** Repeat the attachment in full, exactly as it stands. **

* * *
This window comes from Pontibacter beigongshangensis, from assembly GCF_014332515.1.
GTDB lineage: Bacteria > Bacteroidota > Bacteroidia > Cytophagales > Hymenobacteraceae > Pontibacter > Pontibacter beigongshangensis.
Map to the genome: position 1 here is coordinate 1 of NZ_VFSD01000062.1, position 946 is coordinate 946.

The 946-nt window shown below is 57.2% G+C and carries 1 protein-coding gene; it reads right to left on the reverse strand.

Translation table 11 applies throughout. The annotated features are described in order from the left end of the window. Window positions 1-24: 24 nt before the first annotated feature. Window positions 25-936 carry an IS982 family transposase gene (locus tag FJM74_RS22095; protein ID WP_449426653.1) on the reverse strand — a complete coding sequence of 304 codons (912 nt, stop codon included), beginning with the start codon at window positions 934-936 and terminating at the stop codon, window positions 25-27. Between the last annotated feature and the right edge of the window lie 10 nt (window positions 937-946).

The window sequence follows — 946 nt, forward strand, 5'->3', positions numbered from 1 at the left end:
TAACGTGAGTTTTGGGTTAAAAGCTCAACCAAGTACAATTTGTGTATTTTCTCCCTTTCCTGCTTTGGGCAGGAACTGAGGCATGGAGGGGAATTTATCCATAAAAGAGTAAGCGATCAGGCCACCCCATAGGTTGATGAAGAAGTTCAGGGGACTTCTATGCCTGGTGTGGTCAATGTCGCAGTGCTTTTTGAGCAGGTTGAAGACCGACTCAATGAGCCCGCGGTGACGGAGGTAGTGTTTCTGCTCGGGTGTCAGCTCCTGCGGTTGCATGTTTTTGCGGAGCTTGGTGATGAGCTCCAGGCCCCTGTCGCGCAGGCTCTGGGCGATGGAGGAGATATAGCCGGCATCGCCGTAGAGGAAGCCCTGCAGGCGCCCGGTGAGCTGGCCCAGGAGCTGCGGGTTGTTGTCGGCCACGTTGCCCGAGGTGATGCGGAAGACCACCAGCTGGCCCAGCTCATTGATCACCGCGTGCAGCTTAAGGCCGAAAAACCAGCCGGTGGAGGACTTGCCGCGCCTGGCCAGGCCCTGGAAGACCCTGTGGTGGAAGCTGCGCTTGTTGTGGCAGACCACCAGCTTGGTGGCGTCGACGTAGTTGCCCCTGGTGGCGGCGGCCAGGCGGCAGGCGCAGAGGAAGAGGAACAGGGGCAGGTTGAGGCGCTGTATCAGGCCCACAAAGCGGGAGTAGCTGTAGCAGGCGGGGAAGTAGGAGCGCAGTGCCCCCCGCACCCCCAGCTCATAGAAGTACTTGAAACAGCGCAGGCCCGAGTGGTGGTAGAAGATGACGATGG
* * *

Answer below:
This window comes from Pontibacter beigongshangensis, from assembly GCF_014332515.1.
GTDB lineage: Bacteria > Bacteroidota > Bacteroidia > Cytophagales > Hymenobacteraceae > Pontibacter > Pontibacter beigongshangensis.
Map to the genome: position 1 here is coordinate 1 of NZ_VFSD01000062.1, position 946 is coordinate 946.

The 946-nt window shown below is 57.2% G+C and carries 1 protein-coding gene; it reads right to left on the reverse strand.

Translation table 11 applies throughout. The annotated features are described in order from the left end of the window. Window positions 1-24: 24 nt before the first annotated feature. Window positions 25-936 carry an IS982 family transposase gene (locus tag FJM74_RS22095; protein ID WP_449426653.1) on the reverse strand — a complete coding sequence of 304 codons (912 nt, stop codon included), beginning with the start codon at window positions 934-936 and terminating at the stop codon, window positions 25-27. Between the last annotated feature and the right edge of the window lie 10 nt (window positions 937-946).

The window sequence follows — 946 nt, forward strand, 5'->3', positions numbered from 1 at the left end:
TAACGTGAGTTTTGGGTTAAAAGCTCAACCAAGTACAATTTGTGTATTTTCTCCCTTTCCTGCTTTGGGCAGGAACTGAGGCATGGAGGGGAATTTATCCATAAAAGAGTAAGCGATCAGGCCACCCCATAGGTTGATGAAGAAGTTCAGGGGACTTCTATGCCTGGTGTGGTCAATGTCGCAGTGCTTTTTGAGCAGGTTGAAGACCGACTCAATGAGCCCGCGGTGACGGAGGTAGTGTTTCTGCTCGGGTGTCAGCTCCTGCGGTTGCATGTTTTTGCGGAGCTTGGTGATGAGCTCCAGGCCCCTGTCGCGCAGGCTCTGGGCGATGGAGGAGATATAGCCGGCATCGCCGTAGAGGAAGCCCTGCAGGCGCCCGGTGAGCTGGCCCAGGAGCTGCGGGTTGTTGTCGGCCACGTTGCCCGAGGTGATGCGGAAGACCACCAGCTGGCCCAGCTCATTGATCACCGCGTGCAGCTTAAGGCCGAAAAACCAGCCGGTGGAGGACTTGCCGCGCCTGGCCAGGCCCTGGAAGACCCTGTGGTGGAAGCTGCGCTTGTTGTGGCAGACCACCAGCTTGGTGGCGTCGACGTAGTTGCCCCTGGTGGCGGCGGCCAGGCGGCAGGCGCAGAGGAAGAGGAACAGGGGCAGGTTGAGGCGCTGTATCAGGCCCACAAAGCGGGAGTAGCTGTAGCAGGCGGGGAAGTAGGAGCGCAGTGCCCCCCGCACCCCCAGCTCATAGAAGTACTTGAAACAGCGCAGGCCCGAGTGGTGGTAGAAGATGACGATGG